[Eileen Schaumleffle]

Object: Religious Text

Persian: Page from the Qur’an
Levantine Area
ca. 11th century
Materias: Paper, ink

This page of the Qur’an includes verses 72-75 of sura 39 and verses 2-7 of sura 40 and is representative of many hand-written Qur’an manuscripts. Composed in the cursive style, the Arabic calligraphy serves as ornamentation itself, in addition to beautiful illumination.

The Qur’an is considered divine speech to adherent Muslims around the world, and its poetic, literary beauty is understood to be miraculous by believers and the supreme work of Arabic literature by scholars. This aesthetic value of the Qur’an is often overlooked, but is of utmost importance both religiously and historically. Indeed, Islamic art derives almost all of its inspiration from the beauty of the Qur’an, as exemplified by the prolific use of Arabic calligraphy – often verses from the Qur’an, the name of the Prophet Muhammad, or Allah – to decorate mosques and in visual art.

The illumination of Qur’an manuscripts is intended to reflect the beauty of the Arabic itself, the beauty of the content of each verse, and the visual beauty of the calligraphy. The written composition and illumination of Qur’an manuscripts, then, is understood to be a religious art, conducted not only by the most masterful calligraphers and artists, but also the most pious. Since the Qur’an is considered unsurpassed, and unsurpassable, in beauty by Muslims, simply to reproduce the words of the Qur’an is the highest artistic achievement. Indeed, given the skill required to produce these incredibly ornate manuscripts, it is not surprising that the epitome of Islamic art is Qur’anic manuscripts such as this one (see picture on right).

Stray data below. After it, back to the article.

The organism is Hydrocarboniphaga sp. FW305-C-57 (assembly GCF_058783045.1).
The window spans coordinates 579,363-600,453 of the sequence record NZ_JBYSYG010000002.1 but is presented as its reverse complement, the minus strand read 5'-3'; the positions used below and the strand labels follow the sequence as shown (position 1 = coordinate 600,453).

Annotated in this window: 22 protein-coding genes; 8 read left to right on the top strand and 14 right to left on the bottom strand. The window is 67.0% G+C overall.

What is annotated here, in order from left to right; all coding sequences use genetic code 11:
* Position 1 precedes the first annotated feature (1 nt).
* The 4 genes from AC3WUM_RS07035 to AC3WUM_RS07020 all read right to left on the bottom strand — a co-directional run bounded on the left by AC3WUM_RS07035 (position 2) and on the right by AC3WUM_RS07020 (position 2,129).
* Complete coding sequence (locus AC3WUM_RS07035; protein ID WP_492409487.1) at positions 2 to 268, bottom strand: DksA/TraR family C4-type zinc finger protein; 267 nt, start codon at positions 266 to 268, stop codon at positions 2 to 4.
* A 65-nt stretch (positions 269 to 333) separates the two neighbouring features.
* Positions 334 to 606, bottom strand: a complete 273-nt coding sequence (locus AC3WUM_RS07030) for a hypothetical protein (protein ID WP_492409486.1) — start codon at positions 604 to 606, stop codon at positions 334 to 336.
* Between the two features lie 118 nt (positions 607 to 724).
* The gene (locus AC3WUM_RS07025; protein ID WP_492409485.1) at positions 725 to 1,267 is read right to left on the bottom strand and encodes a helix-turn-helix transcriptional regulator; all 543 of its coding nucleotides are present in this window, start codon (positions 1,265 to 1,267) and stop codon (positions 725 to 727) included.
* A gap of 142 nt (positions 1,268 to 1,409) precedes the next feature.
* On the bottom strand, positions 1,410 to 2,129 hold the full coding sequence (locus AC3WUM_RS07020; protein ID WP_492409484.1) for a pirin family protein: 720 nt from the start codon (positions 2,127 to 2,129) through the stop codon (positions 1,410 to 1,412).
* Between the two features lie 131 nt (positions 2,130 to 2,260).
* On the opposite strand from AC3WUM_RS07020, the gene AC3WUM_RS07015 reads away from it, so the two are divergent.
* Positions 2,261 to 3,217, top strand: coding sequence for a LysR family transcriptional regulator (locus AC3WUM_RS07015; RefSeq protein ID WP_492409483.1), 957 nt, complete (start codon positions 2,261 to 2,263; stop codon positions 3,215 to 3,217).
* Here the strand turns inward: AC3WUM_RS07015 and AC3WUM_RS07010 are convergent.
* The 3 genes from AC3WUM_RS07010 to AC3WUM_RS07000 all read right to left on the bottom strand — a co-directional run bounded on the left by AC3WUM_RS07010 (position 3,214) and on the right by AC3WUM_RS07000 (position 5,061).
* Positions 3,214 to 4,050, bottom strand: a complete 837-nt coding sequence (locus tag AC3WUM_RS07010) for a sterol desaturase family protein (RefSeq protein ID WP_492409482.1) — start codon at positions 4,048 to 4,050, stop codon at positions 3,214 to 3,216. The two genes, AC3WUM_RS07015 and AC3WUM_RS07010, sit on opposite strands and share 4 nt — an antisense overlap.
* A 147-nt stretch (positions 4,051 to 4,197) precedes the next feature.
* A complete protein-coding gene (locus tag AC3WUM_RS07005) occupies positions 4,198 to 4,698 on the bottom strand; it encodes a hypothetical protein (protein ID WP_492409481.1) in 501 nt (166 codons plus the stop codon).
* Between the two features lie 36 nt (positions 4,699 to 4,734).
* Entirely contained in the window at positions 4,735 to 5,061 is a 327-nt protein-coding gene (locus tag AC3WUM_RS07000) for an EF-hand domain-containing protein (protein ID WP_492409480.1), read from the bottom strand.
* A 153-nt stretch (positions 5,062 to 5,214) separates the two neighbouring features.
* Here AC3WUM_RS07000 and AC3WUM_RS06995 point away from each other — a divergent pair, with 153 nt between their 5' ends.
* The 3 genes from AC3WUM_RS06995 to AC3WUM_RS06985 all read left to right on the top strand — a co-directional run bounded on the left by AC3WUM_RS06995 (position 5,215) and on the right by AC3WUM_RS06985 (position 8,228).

The verbal, or spoken, Qur’an also has an aesthetic value of its own. Prayer in the mosque, or outside the mosque, consists exclusively of Qur’anic recitation. The recitation of the Qur’an in prayer is very structured, with prescribed rules for every detail of the performance from the length of the verses to the pronunciation of vowel sounds. The rhythm of Qur’an recitation is quite musical, though Muslims are adamant regarding the non-musicality of recitation. This rhythmic quality is produced in part due to the complex rhyme structure of the Qur’an itself, but also due to the regulations for how Arabic sounds are to be produced during the recitation. To hear a prayer recitation click here.

[Allana Taylor]

Ethnology @ SNOMNH is an experimental weblog for sharing the collections of the Division of Ethnology at the Sam Noble Oklahoma Museum of Natural History.